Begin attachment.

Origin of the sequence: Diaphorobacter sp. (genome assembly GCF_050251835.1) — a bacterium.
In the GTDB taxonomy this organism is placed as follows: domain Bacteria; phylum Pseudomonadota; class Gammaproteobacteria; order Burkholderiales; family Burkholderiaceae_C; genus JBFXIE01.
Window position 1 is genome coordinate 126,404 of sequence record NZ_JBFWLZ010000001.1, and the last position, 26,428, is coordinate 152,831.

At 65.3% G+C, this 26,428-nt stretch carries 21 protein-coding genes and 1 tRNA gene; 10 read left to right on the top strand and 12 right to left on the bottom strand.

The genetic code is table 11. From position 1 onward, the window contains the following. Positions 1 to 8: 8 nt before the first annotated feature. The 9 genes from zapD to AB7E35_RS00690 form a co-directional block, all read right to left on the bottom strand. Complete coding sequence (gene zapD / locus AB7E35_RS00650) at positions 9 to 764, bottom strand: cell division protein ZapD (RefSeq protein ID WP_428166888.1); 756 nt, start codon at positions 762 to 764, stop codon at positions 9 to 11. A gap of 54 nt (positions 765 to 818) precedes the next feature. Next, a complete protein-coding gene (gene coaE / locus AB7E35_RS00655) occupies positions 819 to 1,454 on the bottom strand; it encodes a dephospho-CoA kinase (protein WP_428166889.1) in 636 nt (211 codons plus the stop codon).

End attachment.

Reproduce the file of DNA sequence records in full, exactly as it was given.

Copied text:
Origin of the sequence: Diaphorobacter sp. (genome assembly GCF_050251835.1) — a bacterium.
In the GTDB taxonomy this organism is placed as follows: domain Bacteria; phylum Pseudomonadota; class Gammaproteobacteria; order Burkholderiales; family Burkholderiaceae_C; genus JBFXIE01.
Window position 1 is genome coordinate 126,404 of sequence record NZ_JBFWLZ010000001.1, and the last position, 26,428, is coordinate 152,831.

At 65.3% G+C, this 26,428-nt stretch carries 21 protein-coding genes and 1 tRNA gene; 10 read left to right on the top strand and 12 right to left on the bottom strand.

The genetic code is table 11. From position 1 onward, the window contains the following. Positions 1 to 8: 8 nt before the first annotated feature. The 9 genes from zapD to AB7E35_RS00690 form a co-directional block, all read right to left on the bottom strand. Complete coding sequence (gene zapD / locus AB7E35_RS00650) at positions 9 to 764, bottom strand: cell division protein ZapD (RefSeq protein ID WP_428166888.1); 756 nt, start codon at positions 762 to 764, stop codon at positions 9 to 11. A gap of 54 nt (positions 765 to 818) precedes the next feature. Next, a complete protein-coding gene (gene coaE / locus AB7E35_RS00655) occupies positions 819 to 1,454 on the bottom strand; it encodes a dephospho-CoA kinase (protein WP_428166889.1) in 636 nt (211 codons plus the stop codon).